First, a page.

Words & Banter

A Summer Rerun?

Design by Sawyer Pennington, Underlying photo by Jon Tyson on Unsplash

What does summer mean for you?* Longer, hotter days? Perhaps a summer vacation? Or the hope of one, now that the coronavirus is making more things possible. Does it mean more outdoor sports or "summer reads" (maybe the books you deem not serious enough, but a great escape anyway), or a time to chill (pun intended) and just enjoy the season? Or maybe even the "sounds" of summer, like neighborhood kids, ice cream trucks, or Beach Boy songs.

Red's thoughts about summer might bring back wonderful childhood memories for you or even new ideas for this summer. For Black, summer is more of a temperature event than anything else. But it wasn't always that way. Although as hard as it is to imagine Black spitting watermelon seeds, could that be the highlight of this summer? At least, for Red. Of course, if last summer was anything to go by, anything is possible.

It's probably safe to say that we're all hoping to enjoy a more "normal" summer. But, of course, Red & Black have very different perspectives of a "normal" summer. Curious? Then check out this month's column, RED & BLACK … A Summer Rerun?

* We'd love to know "What does summer mean to you?" Email Red (she's the "nice" sister) and you never know, you might be featured in an upcoming post!

Want to read other columns? Here's a list.

Design by Sawyer Pennington, Underlying photo by Jon Tyson on Unsplash


red headred head assets.rebelmouse.io

As you know, I love history, but I appreciate many people don’t.


Black's HeadBlack assets.rebelmouse.io

I am one of those people, so not sure where you are going with this.


red headred head assets.rebelmouse.io

Exactly. So, when you first wanted to talk to me about the history of credit cards, I should have known something was up.


Black's HeadBlack assets.rebelmouse.io

Or, at least been curious.


red headred head assets.rebelmouse.io

How was I supposed to know it would make a difference in my life?


Black's HeadBlack assets.rebelmouse.io

Why else would I want to give you a “history lesson”?
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Photo by mevans on iStock
Let’s be very clear. Autism has no correlation with intelligence; it’s a developmental disability (or what Black refers to as “DIFF-abilities”). And it’s a spectrum disorder, which means each autistic person has their unique mix of abilities, challenges, and ways of seeing the world (can’t that be said of all of us?!) So, as we celebrate World Autism Acceptance Week, remember it’s more than just awareness – it’s about acceptance.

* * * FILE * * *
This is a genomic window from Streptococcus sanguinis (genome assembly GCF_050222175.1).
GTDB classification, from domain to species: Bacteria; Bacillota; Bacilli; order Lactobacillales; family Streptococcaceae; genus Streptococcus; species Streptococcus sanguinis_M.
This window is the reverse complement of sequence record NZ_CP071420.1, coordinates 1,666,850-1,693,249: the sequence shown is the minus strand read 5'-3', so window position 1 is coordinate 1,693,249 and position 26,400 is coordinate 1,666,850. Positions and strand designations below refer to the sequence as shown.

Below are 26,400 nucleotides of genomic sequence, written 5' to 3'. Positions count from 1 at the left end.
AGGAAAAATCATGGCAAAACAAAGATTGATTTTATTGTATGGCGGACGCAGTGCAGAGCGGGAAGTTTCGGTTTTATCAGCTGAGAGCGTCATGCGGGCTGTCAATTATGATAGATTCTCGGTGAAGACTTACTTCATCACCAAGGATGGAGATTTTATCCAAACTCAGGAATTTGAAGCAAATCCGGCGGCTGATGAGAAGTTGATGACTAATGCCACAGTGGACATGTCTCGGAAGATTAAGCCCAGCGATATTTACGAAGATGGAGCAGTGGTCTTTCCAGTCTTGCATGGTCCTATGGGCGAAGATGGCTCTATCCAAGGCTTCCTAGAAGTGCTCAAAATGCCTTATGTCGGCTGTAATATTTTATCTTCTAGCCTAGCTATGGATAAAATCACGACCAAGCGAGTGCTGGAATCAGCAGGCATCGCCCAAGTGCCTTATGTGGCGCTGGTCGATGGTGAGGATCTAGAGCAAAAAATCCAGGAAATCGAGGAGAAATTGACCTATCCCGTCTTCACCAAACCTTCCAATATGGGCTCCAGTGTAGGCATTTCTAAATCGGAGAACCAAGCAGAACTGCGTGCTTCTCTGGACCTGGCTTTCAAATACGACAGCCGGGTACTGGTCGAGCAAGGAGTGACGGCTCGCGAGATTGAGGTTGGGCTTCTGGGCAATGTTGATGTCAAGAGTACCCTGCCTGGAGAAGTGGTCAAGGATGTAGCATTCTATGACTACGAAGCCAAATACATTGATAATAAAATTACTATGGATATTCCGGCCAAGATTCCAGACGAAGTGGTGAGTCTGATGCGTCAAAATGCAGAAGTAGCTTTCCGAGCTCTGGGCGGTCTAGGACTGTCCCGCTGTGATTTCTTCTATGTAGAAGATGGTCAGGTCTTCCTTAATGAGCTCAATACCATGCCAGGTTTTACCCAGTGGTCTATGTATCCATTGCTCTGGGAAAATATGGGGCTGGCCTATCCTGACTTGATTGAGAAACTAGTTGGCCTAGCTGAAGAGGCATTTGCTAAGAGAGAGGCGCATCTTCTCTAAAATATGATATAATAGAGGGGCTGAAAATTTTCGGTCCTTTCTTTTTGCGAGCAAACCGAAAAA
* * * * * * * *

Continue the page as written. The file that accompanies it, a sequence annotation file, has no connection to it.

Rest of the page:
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Did you know that April's Autism Awareness Month? I wasn't aware (pun intended) of it until I read our local homeowner's monthly newsletter and it caught my eye.


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Actually, last month the founding organization, the Autism Society, changed "Awareness" to "Acceptance" to foster inclusivity, as knowing about something is very different from accepting it. But I am guessing that is not the point of this call.


red headred head assets.rebelmouse.io


Although it isn't autism, it reminded me of years ago when we found out that Natasha has learning disabilities.


Black's HeadBlack assets.rebelmouse.io


I think you mean DIFF-abilities.


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Of course, that's another thing I remember. I was focused on the negative aspects of her diagnosis until you asked me, point-blank, "Why are they called disabilities?" And proceeded to explain that everyone has different strengths and weaknesses.


Black's HeadBlack assets.rebelmouse.io


Exactly! Imagine the world if everyone excelled at math, but flunked English. Or, a world of lawyers, but no musicians. Some people are better at social skills, while others excel at handling technical data. Why not just say that people who have different skillsets and abilities have DIFF-abilities versus making them feel like they have shortcomings?
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Design by Sawyer Pennington, Underlying photo by Jon Tyson on Unsplash


red headred head assets.rebelmouse.io

As much of a history buff as I am, I’m embarrassed to admit that for a long time, I didn’t know March was Women’s History Month. But now that I do, I’m amazed by all the inspirational stories of women’s remarkable achievements.


Black's HeadBlack assets.rebelmouse.io

Too bad Natasha and Sawyer do not still live at home; it would be fun to start a conversation by asking them what women they find inspiring.


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I already know who they would pick. The first woman to race the road course at Indianapolis Motor Speedway. And I’d have to agree with them. Your Ferrari racing has made an impact on so many people. But especially girls.


Black's HeadBlack assets.rebelmouse.io

Until you mentioned it several years ago, I never thought about that. In the 1970s, I was one of the few women in business school. I then made a career in the male-dominated oil and gas industry. I am used to being a “token” female.


red headred head assets.rebelmouse.io

Trust me. I watch people whenever we’ve done speaking engagements. It’s predictable ... we put up the family tree, and Natasha and Sawyer get awws, but your two racecars get everyone’s attention.
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